Fulfilment of any task requires zeal, devotion and concern in obtaining the best possible results. Examples, however, should be set from above, since only those who know how to fulfil their duties have the moral authority to make demands.

Carelessness in the performance of a job hurts the character, tarnishes the individual and lowers one's reputation in the eyes of other people. Those whose activities are characterised by negligence, laxity and slackness err against themselves.

Human work, although it may sometimes appear isolated, is overall co-ordinated, and everyone plays a part in it. Those who perform their share poorly reveal negative qualities and lack of a sense of responsibility.

In order to make the best use of time, everyone should plan their work intelligently so that each task is carried out at the right moment. Work, recreation and rest are three equally important prerequisites of physical and spiritual well-being.

Everyone should follow a time table that best suits his conveniences and the demands of work but should not neglect rest and recreation.

Only in this way will he find pleasure in work, benefit in rest and joy in recreation. These factors will contribute to his good health and well-being.


Integrity should be the constant concern of every incarnate spirit. Man will profit greatly is in each existence on earth he will succeed in polishing at least one of the many facets of this valuable moral treasure.

Man's spirit will never reach the final point of earthly incarnations until the highest level of integrity is attained.

This world is not lacking in cunning ways of providing profitable, but dishonest situations.

In the presence of these situations, the weak always surrender. The strong resist, those who resist win, and victory strengthens man. Truly righteous men are formed by the sum of these victories. However, it should be understood that one's moral behaviour is not to be evaluated simply on the basis that he has not sold his conscience. More than that is needed. It is necessary to feel life in all its grandeur and fullness. The truly righteous are those who - in addition to being honourable - are just, dignified, loyal, brave, and always willing to contribute to the well-being of mankind.


The reason why so many wrong things are done on Earth is because man does not take the trouble to reason at length before acting in order to be able to foresee the consequences. Human reasoning becomes sharper the more it is exercised.

Due to self-indulgence, lassitude, mental laziness, many people leave to others the task of reasoning and then accept the ideas of others as if they were their own.

Hence the sectarian movements, composed of numerous followers, always inclined to believe what others believe or pretend to believe, no matter how absurd that belief may be. This is true especially in the ample and deceitful filed of mysticism where spiritualistic investigation of truth is not allowed.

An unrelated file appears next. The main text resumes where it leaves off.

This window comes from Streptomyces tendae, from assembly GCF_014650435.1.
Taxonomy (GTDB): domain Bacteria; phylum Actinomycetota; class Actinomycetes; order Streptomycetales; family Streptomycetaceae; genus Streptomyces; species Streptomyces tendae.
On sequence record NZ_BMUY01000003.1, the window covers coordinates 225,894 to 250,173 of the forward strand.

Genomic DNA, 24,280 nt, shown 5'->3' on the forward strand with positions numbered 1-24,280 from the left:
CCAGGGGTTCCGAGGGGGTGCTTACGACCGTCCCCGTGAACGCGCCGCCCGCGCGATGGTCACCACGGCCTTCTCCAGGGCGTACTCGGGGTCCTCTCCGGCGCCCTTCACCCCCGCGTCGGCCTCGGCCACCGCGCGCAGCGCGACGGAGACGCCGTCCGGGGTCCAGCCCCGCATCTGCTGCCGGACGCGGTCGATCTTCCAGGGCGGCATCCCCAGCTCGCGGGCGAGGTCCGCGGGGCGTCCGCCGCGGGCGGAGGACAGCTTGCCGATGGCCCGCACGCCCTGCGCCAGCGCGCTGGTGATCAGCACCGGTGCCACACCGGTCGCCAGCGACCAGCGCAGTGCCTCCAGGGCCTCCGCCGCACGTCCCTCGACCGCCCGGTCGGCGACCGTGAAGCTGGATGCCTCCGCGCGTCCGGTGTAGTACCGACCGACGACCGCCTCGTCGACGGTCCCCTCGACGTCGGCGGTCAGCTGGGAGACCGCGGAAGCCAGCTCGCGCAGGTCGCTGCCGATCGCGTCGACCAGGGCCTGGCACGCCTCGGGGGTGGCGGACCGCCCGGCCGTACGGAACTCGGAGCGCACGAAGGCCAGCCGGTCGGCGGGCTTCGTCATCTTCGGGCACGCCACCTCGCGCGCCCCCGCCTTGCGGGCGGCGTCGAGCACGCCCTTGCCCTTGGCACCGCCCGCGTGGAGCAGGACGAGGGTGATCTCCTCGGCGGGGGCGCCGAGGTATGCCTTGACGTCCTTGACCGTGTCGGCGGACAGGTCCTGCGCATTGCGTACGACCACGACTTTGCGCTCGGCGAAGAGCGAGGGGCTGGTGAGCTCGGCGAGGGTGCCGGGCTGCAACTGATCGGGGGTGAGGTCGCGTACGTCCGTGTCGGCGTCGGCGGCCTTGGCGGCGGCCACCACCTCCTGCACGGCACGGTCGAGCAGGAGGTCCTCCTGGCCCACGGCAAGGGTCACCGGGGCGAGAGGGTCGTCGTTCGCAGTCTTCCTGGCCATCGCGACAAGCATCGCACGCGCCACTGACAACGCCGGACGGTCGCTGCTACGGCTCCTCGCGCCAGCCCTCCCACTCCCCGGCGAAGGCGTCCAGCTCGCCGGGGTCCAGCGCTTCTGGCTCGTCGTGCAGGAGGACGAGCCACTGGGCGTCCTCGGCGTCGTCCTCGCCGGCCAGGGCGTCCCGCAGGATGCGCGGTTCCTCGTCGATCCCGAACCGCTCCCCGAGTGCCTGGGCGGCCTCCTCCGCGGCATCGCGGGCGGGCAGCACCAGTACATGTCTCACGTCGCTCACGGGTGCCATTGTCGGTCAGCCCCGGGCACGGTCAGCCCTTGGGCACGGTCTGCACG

Using the insight for research derived from reason, it is not difficult to distinguish the rational from the absurd, the logical from the illogical, right from wrong, and to find the path that will firmly lead man to Truth.


Besides other powers, man is endowed with the power of intuition. This quality is more receptive and more developed in some people than in others.

With its help, disincarnate spirits that wander in Earth's atmosphere is a disturbed condition (in this book generically referred to as Inferior Astral) interfere with the lives and thoughts of the incarnate spirits. Thus they lead them to the worst actions, and even to obsession, unless they react through reasoning that is set in motion by self-awareness.

Calls for help against such influences, addressed to hypothetical gods and saints, are completely useless. Such calls are usually made by those who are ignorant of the basic, fundamental principles of Universal Life: attraction and repulsion, action and reaction, cause and effect. Man, therefore, needs to know the power of thought, the power of will, the psychic force of attraction which can be exercised for both good and evil purposes, depending on the nature of the thoughts that impel it. Man consequently needs to know the ways and means at his disposal in order to attract good and repel evil.

Only the ignorant will choose materialism, religious or not - which has led mankind to so many failures - in lieu of the spiritualizing truth so clearly consubstantiated in the rational principles set forth in this book.

Man should always be aware of his material and moral duties.

Life demands from every individual, at every turn, an attitude, a gesture, a word which translates into fulfilment of a duty.

Fulfilment of duty means honesty, self-respect, dignity, a high moral level and enlightened awareness.

Every fulfilled duty represents settlement of an obligation, a step forward, one more point scored on the way to evolution.